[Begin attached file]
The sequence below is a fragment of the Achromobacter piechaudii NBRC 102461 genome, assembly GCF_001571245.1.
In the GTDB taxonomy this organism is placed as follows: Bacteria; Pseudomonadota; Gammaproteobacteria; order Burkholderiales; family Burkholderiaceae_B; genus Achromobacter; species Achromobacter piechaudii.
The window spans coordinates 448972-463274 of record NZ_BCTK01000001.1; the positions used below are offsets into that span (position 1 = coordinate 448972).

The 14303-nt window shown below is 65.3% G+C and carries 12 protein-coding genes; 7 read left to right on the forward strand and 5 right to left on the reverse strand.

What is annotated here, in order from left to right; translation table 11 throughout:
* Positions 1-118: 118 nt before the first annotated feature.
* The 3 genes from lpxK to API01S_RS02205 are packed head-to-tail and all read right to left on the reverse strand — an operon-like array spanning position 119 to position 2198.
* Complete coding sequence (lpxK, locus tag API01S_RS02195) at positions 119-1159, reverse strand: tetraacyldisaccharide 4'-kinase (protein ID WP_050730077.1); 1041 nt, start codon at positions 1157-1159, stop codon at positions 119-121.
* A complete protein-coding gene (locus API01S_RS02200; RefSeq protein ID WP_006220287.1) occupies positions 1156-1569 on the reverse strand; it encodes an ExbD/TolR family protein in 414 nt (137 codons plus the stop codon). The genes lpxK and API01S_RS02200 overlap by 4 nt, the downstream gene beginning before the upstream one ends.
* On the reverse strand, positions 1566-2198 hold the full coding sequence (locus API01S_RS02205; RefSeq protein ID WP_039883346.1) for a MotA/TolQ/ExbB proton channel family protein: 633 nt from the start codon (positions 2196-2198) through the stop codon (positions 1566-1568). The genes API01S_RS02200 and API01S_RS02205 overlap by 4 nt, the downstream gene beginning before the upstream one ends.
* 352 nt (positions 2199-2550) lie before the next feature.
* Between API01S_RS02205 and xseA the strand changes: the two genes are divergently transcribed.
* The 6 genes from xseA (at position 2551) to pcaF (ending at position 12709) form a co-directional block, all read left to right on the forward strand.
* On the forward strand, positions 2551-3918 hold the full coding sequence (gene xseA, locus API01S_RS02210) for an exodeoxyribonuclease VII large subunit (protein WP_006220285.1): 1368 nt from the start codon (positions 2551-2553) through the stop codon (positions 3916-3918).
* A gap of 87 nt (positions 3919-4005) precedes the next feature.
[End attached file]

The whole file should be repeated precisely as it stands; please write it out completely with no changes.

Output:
The sequence below is a fragment of the Achromobacter piechaudii NBRC 102461 genome, assembly GCF_001571245.1.
In the GTDB taxonomy this organism is placed as follows: Bacteria; Pseudomonadota; Gammaproteobacteria; order Burkholderiales; family Burkholderiaceae_B; genus Achromobacter; species Achromobacter piechaudii.
The window spans coordinates 448972-463274 of record NZ_BCTK01000001.1; the positions used below are offsets into that span (position 1 = coordinate 448972).

The 14303-nt window shown below is 65.3% G+C and carries 12 protein-coding genes; 7 read left to right on the forward strand and 5 right to left on the reverse strand.

What is annotated here, in order from left to right; translation table 11 throughout:
* Positions 1-118: 118 nt before the first annotated feature.
* The 3 genes from lpxK to API01S_RS02205 are packed head-to-tail and all read right to left on the reverse strand — an operon-like array spanning position 119 to position 2198.
* Complete coding sequence (lpxK, locus tag API01S_RS02195) at positions 119-1159, reverse strand: tetraacyldisaccharide 4'-kinase (protein ID WP_050730077.1); 1041 nt, start codon at positions 1157-1159, stop codon at positions 119-121.
* A complete protein-coding gene (locus API01S_RS02200; RefSeq protein ID WP_006220287.1) occupies positions 1156-1569 on the reverse strand; it encodes an ExbD/TolR family protein in 414 nt (137 codons plus the stop codon). The genes lpxK and API01S_RS02200 overlap by 4 nt, the downstream gene beginning before the upstream one ends.
* On the reverse strand, positions 1566-2198 hold the full coding sequence (locus API01S_RS02205; RefSeq protein ID WP_039883346.1) for a MotA/TolQ/ExbB proton channel family protein: 633 nt from the start codon (positions 2196-2198) through the stop codon (positions 1566-1568). The genes API01S_RS02200 and API01S_RS02205 overlap by 4 nt, the downstream gene beginning before the upstream one ends.
* 352 nt (positions 2199-2550) lie before the next feature.
* Between API01S_RS02205 and xseA the strand changes: the two genes are divergently transcribed.
* The 6 genes from xseA (at position 2551) to pcaF (ending at position 12709) form a co-directional block, all read left to right on the forward strand.
* On the forward strand, positions 2551-3918 hold the full coding sequence (gene xseA, locus API01S_RS02210) for an exodeoxyribonuclease VII large subunit (protein WP_006220285.1): 1368 nt from the start codon (positions 2551-2553) through the stop codon (positions 3916-3918).
* A gap of 87 nt (positions 3919-4005) precedes the next feature.